I’ve been a part-time design instructor for over 29 years. I’ve watched many students work hard and succeed well professionally, and I’ve seen others give up. No matter what instructor or course, students’ successes in school and then as professionals depends on very much on themselves. If the quality of instruction is top-notch and is provided to every student equally, it’s what each student decides to do with it that determines their result.
If the quality of instruction is top-notch and is provided to every student equally, it’s what each student decides to do with it that determines their result.
I cannot make anyone learn anything. My role as an instructor is to present information, encourage, exhort, train, correct and give feedback. Each student who enters my class is responsible for his own progress and success.
This is what I advise design and illustration students who want to know be successful:
The teacher is there because you are there.
It may appear that you are there to jump at the instructor’s beck and call, but you should consider that to be training for when you will jump at your client’s beck and call. You pay tuition to reserve your seat in the class. Invest the time well; show up and do the assignments. Don’t waste your money. Remember that every teacher was once a student. It is hard to put anything over on them.
Listen to what your fellow students are saying in class.
Students talk a lot outside of the classroom. But what they say during class — the questions they ask, the reponses they give, and what they say about their work and yours during crits — can be invaluable to you. Don’t miss it.
Invest in a camera.
Make it a good one – with f-stops and aperture options. If you can, get a digital SLR and a tripod. And then document, document, document. One thing I learned as a student at Art Center was to take lots of shots of my work. If you’re spending all that time and money on tuition, supplies and materials, document your process and finished designs with a good quality, high-megapixel camera. Back up your photos on in the cloud and on external drives, and also print them out and glue them into your design journal (sketchbook). If you work in 3-D, take pictures of a project from different view points.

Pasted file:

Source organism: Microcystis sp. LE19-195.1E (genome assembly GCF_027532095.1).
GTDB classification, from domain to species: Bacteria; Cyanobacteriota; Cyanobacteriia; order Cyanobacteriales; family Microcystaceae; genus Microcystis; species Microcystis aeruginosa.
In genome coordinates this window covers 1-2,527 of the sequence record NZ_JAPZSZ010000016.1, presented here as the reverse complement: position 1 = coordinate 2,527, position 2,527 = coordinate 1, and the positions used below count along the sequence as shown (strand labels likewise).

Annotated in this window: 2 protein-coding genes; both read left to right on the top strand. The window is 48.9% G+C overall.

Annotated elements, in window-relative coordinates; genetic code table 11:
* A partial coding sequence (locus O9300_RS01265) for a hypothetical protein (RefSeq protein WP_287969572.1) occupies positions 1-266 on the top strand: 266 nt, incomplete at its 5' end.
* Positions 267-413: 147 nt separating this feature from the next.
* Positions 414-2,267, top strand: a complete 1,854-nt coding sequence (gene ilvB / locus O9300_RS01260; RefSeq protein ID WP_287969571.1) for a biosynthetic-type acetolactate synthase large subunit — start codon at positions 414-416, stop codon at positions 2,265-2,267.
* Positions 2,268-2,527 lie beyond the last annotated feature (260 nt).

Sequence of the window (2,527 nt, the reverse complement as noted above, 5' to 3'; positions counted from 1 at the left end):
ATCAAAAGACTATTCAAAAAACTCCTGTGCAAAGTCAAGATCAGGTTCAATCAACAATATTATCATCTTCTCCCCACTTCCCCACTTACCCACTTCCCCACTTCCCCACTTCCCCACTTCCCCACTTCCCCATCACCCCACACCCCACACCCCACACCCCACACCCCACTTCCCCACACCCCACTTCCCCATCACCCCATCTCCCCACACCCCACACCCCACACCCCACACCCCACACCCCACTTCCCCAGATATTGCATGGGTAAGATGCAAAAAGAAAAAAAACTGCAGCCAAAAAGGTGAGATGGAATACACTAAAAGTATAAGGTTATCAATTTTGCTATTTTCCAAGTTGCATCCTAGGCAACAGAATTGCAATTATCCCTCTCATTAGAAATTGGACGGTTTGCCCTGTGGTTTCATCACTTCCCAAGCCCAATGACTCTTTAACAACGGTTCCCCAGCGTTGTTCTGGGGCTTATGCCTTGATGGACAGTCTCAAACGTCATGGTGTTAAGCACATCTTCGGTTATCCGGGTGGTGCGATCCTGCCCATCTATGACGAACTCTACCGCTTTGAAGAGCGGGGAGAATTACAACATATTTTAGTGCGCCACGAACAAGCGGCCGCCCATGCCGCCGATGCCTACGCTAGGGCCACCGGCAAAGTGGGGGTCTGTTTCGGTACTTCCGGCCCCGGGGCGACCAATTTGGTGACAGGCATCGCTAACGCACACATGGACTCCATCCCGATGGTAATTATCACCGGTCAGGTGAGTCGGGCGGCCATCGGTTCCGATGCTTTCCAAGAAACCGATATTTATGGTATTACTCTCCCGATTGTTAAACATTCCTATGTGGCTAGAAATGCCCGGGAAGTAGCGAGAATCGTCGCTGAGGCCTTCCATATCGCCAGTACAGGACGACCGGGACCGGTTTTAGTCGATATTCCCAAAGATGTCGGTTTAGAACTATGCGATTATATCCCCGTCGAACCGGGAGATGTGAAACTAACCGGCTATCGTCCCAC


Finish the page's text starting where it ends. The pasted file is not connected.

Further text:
Keep a design journal.
This would look like a sketchbook. Put your ideas, doodles, sketches and comments in it. Document your projects in it. Record notes and ideas. Do your concept work in it. It is a great substitute for the paper napkin, and everything you’re thinking and seeing is all contained in one easy-to-carry place. Become famous for keeping journals.
Using a computer … does not make you a designer.
The computer is a tool.
Use a pencil instead, and you’re still a designer. Using a computer, app, tablet, and knowing software does not make you a designer.
Don’t work for the grade.
The reason you have chosen to be in school is because you want to succeed as a designer of some sort. If your first question for any teacher is “What does it take to get an A in this class?” you’re missing the point entirely. That would be like asking a client, “How much will you pay me?” before their job is even defined. Pay attention, do the work, invest in the extra effort, and the grade will follow.
Plan your time.
Build in margin for the unexpected. Studio classes require a large percentage of time spent outside the classroom in research, preparation and execution. Time is required. Identify your time-wasters and get rid of them.
We do not design out of nothing. Pursue inspiration. Then make sure it remains inspiration. In other words, don’t copy. It’s unethical.
Be creative but solve the problem.
Design is not for the purpose of self-expression. If your goal is to express yourself, become a fine artist or tagger. Designers create for the benefit of others.
Get everything on the course supply list.
Learn how to use it. You can’t substitute scissors for an X-acto. Use the right tool for the job. It’s safer and quicker that way.
Learning anything should change you. Change is uncomfortable. You won’t learn anything without becoming uncomfortable in the process.
Make the commitment.
Coursework is meant to be difficult. If it’s not difficult, you’re not learning. Learning anything should change you. Change is uncomfortable. You won’t learn anything without becoming uncomfortable in the process. You will not like every course or every instructor. For the few years you’ll be in school, suck it up and press through when things get difficult.
Be wary of the easy classes.